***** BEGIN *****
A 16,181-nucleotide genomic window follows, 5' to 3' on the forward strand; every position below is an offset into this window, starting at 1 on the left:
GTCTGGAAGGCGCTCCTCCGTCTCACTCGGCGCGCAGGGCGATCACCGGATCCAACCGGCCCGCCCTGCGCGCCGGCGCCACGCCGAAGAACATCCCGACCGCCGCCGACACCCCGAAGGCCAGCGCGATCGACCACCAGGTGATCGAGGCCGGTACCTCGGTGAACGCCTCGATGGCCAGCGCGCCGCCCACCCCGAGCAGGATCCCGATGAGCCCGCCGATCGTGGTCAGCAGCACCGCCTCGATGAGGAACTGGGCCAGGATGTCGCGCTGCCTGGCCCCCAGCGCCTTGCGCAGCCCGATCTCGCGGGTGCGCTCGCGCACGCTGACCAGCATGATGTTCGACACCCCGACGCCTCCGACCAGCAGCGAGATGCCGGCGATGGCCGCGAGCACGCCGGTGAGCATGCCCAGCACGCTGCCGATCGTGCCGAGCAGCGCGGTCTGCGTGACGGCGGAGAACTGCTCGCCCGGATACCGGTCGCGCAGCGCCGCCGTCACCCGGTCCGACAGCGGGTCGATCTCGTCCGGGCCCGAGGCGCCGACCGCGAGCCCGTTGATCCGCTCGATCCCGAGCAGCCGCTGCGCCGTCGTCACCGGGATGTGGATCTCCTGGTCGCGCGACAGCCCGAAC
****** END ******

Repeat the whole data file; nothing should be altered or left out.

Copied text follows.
A 16,181-nucleotide genomic window follows, 5' to 3' on the forward strand; every position below is an offset into this window, starting at 1 on the left:
GTCTGGAAGGCGCTCCTCCGTCTCACTCGGCGCGCAGGGCGATCACCGGATCCAACCGGCCCGCCCTGCGCGCCGGCGCCACGCCGAAGAACATCCCGACCGCCGCCGACACCCCGAAGGCCAGCGCGATCGACCACCAGGTGATCGAGGCCGGTACCTCGGTGAACGCCTCGATGGCCAGCGCGCCGCCCACCCCGAGCAGGATCCCGATGAGCCCGCCGATCGTGGTCAGCAGCACCGCCTCGATGAGGAACTGGGCCAGGATGTCGCGCTGCCTGGCCCCCAGCGCCTTGCGCAGCCCGATCTCGCGGGTGCGCTCGCGCACGCTGACCAGCATGATGTTCGACACCCCGACGCCTCCGACCAGCAGCGAGATGCCGGCGATGGCCGCGAGCACGCCGGTGAGCATGCCCAGCACGCTGCCGATCGTGCCGAGCAGCGCGGTCTGCGTGACGGCGGAGAACTGCTCGCCCGGATACCGGTCGCGCAGCGCCGCCGTCACCCGGTCCGACAGCGGGTCGATCTCGTCCGGGCCCGAGGCGCCGACCGCGAGCCCGTTGATCCGCTCGATCCCGAGCAGCCGCTGCGCCGTCGTCACCGGGATGTGGATCTCCTGGTCGCGCGACAGCCCGAAC